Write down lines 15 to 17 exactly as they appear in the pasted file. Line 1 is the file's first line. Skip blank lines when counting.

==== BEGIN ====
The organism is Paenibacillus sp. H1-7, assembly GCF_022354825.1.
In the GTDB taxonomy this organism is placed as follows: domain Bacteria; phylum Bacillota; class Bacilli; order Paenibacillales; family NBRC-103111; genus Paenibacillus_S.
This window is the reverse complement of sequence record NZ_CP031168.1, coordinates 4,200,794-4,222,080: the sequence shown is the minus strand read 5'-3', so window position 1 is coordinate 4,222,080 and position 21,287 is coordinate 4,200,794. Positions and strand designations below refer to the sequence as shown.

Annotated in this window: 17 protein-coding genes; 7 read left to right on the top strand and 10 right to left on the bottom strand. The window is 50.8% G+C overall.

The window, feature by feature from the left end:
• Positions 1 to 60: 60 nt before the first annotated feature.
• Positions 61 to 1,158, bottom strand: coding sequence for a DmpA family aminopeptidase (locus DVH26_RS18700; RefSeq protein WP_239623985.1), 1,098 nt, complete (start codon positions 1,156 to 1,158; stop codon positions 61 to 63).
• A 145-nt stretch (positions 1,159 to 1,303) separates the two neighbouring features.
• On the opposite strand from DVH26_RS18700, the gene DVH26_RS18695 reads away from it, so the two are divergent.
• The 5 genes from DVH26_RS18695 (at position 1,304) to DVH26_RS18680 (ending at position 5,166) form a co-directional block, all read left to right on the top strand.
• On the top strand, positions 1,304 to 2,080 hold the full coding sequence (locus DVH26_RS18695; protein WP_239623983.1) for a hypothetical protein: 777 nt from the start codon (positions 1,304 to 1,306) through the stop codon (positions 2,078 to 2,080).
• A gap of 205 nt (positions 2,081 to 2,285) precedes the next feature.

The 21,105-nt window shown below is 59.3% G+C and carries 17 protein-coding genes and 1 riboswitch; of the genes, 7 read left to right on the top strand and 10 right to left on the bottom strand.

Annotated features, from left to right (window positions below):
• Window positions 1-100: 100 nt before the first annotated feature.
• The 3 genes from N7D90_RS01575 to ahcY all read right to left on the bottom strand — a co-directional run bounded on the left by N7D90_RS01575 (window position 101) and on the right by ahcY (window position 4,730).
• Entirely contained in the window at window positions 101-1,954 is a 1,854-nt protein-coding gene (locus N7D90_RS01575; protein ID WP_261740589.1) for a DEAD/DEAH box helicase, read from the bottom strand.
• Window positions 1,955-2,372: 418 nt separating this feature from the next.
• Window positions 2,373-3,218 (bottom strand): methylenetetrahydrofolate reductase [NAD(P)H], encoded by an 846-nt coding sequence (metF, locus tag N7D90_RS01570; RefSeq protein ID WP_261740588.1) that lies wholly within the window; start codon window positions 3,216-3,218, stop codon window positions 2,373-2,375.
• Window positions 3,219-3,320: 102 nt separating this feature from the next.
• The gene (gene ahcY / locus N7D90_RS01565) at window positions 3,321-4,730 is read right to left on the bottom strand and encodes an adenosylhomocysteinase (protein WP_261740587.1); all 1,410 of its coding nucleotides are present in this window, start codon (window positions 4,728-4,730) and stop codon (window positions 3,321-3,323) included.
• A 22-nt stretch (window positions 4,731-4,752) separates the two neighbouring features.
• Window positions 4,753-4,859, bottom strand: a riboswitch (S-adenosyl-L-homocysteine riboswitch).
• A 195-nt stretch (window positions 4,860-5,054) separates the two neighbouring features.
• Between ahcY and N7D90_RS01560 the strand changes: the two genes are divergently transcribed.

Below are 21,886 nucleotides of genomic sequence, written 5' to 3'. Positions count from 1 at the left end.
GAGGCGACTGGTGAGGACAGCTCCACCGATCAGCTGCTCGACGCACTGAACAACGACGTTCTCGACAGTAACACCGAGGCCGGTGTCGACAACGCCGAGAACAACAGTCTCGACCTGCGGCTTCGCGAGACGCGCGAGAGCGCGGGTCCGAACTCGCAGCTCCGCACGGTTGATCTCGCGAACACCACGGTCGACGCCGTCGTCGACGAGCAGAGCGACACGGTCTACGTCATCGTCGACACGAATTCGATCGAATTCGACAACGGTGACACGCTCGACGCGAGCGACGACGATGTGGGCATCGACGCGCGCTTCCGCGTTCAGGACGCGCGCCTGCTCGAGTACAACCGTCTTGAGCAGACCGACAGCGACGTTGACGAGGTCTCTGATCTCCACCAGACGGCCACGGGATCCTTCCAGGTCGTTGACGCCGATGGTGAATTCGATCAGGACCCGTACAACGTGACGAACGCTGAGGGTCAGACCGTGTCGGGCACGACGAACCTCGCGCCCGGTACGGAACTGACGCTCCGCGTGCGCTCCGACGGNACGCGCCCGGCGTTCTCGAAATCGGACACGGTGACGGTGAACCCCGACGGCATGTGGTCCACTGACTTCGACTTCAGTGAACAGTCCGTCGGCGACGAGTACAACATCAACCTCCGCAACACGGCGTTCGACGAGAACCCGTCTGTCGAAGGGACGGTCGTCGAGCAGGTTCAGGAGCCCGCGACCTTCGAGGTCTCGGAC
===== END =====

• Window positions 1-100: 100 nt before the first annotated feature.
• The 3 genes from N7D90_RS01575 to ahcY all read right to left on the bottom strand — a co-directional run bounded on the left by N7D90_RS01575 (window position 101) and on the right by ahcY (window position 4,730).
• Entirely contained in the window at window positions 101-1,954 is a 1,854-nt protein-coding gene (locus N7D90_RS01575; protein ID WP_261740589.1) for a DEAD/DEAH box helicase, read from the bottom strand.